The Association of American Publishers (AAP) and Google today announced a settlement agreement that will provide access to publishers’ in-copyright books and journals digitized by Google for its Google Library Project. The dismissal of the lawsuit will end seven years of litigation. For details, read the press release from the American Publishers Association here and from Google here, and early analysis from the trade magazine Publisher’s Weekly and TechDirt. The AAP/Google settlement does not affect the continuing litigation between Google and the Authors’ Guild.
The Library Copyright Alliance (LCA) released a statement on May 16th describing the key features copyright reform proposals should include in order to constitute significant improvement over current law for libraries and their users.
Interested parties are discussing with renewed vigor the issues of orphan works, mass digitization, and even modernization of Section 108 of the U.S. Copyright Act in the wake of the Google Books settlement rejection by Judge Denny Chin of the Southern District of New York. The LCA statement, which represents the needs of library stakeholders in these debates, provides helpful guideposts for these discussions.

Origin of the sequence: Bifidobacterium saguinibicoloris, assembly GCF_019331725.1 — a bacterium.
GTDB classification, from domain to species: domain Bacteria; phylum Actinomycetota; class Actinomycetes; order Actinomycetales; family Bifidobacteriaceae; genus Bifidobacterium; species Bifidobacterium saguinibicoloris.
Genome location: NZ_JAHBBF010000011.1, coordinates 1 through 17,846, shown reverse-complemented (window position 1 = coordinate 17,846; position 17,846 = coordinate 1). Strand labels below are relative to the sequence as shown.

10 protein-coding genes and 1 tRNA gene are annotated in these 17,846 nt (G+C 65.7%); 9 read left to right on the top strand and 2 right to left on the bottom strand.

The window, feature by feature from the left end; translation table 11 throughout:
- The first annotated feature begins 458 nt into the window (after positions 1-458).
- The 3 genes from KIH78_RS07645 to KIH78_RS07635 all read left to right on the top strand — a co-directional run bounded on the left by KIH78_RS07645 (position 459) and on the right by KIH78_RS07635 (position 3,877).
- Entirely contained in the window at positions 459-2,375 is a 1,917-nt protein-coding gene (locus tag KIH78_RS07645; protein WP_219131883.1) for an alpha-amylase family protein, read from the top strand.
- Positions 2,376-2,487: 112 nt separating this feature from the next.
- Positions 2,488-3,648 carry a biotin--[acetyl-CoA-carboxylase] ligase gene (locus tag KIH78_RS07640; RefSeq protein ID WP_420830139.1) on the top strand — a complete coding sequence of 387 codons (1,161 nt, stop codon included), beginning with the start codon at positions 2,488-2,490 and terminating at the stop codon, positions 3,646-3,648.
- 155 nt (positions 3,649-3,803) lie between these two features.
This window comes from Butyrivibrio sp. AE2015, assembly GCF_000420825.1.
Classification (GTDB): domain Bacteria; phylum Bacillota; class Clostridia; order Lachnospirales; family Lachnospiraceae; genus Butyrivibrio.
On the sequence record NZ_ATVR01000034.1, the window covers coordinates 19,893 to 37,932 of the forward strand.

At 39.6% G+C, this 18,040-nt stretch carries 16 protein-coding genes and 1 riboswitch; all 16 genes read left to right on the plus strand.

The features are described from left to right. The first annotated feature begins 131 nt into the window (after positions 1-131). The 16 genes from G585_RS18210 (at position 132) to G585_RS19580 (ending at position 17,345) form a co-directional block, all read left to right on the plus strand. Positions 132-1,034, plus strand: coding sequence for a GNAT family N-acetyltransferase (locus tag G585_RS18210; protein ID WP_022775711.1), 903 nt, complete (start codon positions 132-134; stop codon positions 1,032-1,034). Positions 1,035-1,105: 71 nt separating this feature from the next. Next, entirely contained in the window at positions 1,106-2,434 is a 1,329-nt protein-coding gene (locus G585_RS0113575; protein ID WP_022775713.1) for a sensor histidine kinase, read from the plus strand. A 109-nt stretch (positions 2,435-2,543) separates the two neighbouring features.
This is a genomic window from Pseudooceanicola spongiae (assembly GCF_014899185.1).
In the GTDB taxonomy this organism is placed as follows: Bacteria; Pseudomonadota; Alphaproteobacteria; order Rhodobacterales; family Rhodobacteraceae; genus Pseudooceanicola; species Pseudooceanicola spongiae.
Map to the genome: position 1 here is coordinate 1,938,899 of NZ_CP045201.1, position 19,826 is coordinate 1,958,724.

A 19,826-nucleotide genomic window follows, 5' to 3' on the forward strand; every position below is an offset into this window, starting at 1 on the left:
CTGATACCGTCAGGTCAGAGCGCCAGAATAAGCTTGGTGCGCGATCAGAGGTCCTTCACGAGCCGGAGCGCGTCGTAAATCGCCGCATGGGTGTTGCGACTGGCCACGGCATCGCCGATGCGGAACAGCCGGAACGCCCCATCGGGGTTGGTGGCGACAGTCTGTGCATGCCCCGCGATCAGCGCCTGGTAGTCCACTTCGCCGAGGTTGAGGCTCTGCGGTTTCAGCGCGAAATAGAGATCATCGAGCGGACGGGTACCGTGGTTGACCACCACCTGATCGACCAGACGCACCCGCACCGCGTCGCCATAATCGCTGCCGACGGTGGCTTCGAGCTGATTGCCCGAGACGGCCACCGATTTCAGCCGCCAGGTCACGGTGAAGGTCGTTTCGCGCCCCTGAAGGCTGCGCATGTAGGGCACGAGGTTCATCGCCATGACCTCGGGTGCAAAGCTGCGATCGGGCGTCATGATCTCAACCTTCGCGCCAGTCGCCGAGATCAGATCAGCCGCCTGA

Libraries have always advocated for reasonable copyright policy – in the courts as well as in the U.S. Congress. Library activities already benefit from broad, flexible protection under the fair use doctrine and related provisions in current law. The LCA’s statement describes the status quo for libraries as well as the policies that would constitute substantial legislative improvement to existing copyright law.